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Donkey

Learning Wisdom from a Beast of Burden

There is no doubt that the donkey is the star of Parashat Balak. In an episode that itself is unnecessary to the plot of the Book of Numbers, she is dispensable. And yet she leaps out of the text (as much as a donkey can leap) as one of the most unforgettable characters of the book.

D'var Torah By: 
Facing and Confronting Private Failings in Public Figures
Davar Acher By: 
Rabbi David Wirtschafter

Rabbi Grushcow’s insightful, multilayered analysis of this passage in Parashat Balak imparts newfound urgency to age-old questions. Like the women of the #MeToo movement, her writing has called out the behavior of a powerful and well-known man for what it is: abusive. So, too, she takes the victim of the abuse seriously, as someone possessing thought and feeling, instead of a prop of no real importance or value.

Distracted by Blessing

In this week’s Torah portion, Balak, the king of Moab, Balak, is afraid that the Israelites’ encampment will ravish his land. He seeks to have a diviner named Balaam curse the Israelites. But God turns the curses to blessings.

D'var Torah By: 
Laughter Is the Best Medicine
Davar Acher By: 
Rabbi Mara Young

This week's portion, Balak, provides an example of how we can subvert anger with humor. The prophet Balaam endeavors to drive the donkey and gets incensed when she does not budge. We the readers see the humor of the situation in which a donkey can see an angel of God who blocks her way while the "prophet" cannot.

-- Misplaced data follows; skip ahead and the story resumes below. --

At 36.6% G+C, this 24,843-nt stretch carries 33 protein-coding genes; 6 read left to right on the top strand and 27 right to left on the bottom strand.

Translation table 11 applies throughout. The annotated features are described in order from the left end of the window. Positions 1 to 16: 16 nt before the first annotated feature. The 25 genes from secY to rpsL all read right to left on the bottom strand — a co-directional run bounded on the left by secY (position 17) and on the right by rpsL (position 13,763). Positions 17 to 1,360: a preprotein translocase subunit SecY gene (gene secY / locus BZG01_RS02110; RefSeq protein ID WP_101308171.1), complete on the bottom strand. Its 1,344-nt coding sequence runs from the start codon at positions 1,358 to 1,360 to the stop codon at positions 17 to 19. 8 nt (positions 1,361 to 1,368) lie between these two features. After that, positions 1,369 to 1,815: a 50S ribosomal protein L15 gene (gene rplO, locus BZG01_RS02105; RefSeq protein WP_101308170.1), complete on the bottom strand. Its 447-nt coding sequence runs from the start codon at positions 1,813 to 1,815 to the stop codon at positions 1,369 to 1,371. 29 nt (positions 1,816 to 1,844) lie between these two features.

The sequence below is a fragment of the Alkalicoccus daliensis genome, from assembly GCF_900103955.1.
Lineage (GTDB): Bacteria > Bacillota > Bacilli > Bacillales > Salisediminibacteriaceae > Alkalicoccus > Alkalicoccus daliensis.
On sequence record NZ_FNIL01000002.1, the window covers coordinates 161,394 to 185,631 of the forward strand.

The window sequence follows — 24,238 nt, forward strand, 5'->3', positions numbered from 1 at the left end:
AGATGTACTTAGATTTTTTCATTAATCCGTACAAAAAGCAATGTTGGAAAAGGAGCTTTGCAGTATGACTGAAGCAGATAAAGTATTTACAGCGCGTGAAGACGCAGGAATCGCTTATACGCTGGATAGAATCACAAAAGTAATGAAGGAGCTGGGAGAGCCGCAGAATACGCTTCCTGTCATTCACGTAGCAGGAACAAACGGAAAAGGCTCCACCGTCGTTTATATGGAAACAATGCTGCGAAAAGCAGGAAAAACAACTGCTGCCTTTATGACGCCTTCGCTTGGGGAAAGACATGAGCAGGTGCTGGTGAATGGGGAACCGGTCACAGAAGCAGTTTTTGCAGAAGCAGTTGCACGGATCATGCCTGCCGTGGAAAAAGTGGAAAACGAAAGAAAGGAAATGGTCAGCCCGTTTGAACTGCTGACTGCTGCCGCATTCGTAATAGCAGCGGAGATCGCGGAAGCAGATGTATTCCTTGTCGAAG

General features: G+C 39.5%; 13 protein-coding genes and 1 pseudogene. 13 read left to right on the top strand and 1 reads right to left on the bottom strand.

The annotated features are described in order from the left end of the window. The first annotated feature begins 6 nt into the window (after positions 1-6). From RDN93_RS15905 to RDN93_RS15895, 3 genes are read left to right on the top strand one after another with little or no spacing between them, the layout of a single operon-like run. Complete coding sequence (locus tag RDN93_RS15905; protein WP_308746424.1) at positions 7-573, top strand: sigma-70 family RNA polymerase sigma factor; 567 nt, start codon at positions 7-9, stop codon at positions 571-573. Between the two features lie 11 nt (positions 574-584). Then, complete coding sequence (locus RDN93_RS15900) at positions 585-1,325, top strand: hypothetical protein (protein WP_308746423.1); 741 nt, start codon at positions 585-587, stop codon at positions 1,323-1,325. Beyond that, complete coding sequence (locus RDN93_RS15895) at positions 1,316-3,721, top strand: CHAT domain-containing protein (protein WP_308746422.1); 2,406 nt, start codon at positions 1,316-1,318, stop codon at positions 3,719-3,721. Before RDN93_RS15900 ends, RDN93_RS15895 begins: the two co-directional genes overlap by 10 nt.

Love Yourself When Your Neighbors Won’t

This week's Torah reading, Parashat Balak, helps us consider the effects of persecution on our psyches. In it, we encounter Balaam, a prophet for hire, whom the Moabite king Balak enlists to curse the Israelites. Balaam, however, is unable to fulfill his commission. Balaam recounts:

From Aram has Balak brought me,
Moab's king from the hills of the East:
Come, curse me Jacob, Come, tell Israel's doom!
How can I damn whom God has not damned,
How doom when the Eternal has not doomed?
As I see them from the mountain tops,
Gaze on them from the heights,
There is a people that dwells apart,
Not reckoned among the nations, . . . (Numbers 23:7-9)

Balaam, looking down at the Children of Israel's camp from the heights of the surrounding peaks, sums up the people's history up to that point and well into the future: "There is a people that dwells apart, / Not reckoned among the nations," he sings.

D'var Torah By: 
The Challenges of Being Both Modern and Jewish
Davar Acher By: 
Sarah Magida

"How can I be both modern and Jewish, simultaneously? This is the existential question." That's what Rabbi David Ellenson said to us on the very first day of his Modern Jewish Thought course at Hebrew Union College. This is also the question that Rabbi Skloot asks in his reading of Balak as well as the question that my students ask themselves on a regular basis.

Whose Word Is It Anyway?

"Blessed is the One who spoke and the world came to be . . ." (P'sukei D'zimrah, morning liturgy). It is among the most central of Jewish values. The power of the word.

D'var Torah By: 
God’s Word
Davar Acher By: 
Mark Kaiserman

We don't have prophets anymore. Judaism tell us the final prophet was Malachi (Babylonian Talmud, Sanhedrin 11a).

There's More Than One Kind of Magic!

I do "magic" for preschoolers at our Kabbalat Shabbat. I make a Kiddush cup drink the wine. I fill a blank coloring book with colored pictures.

D'var Torah By: 
It Cuts Both Ways
Davar Acher By: 
Ira J. Wise

midrash says that there are four laws in the Torah that defy reason yet must be obeyed because they are divinely commanded.

A Thin Line Between Passion and Zealotry

The final nine verses of Parashat Balak, the second parashah in this week's double portion, tell the story of Zimri, who brings a Midianite woman into the Israelite camp for the p

D'var Torah By: 
The New Generation: Thirsting Between a Rock and a Hard Place
Davar Acher By: 
Sheva Locke and Ron Avi Astor

In the first half of this week's double portion, Parashat Chukat/Balak, the Israelites are caught between a rock and a hard place.

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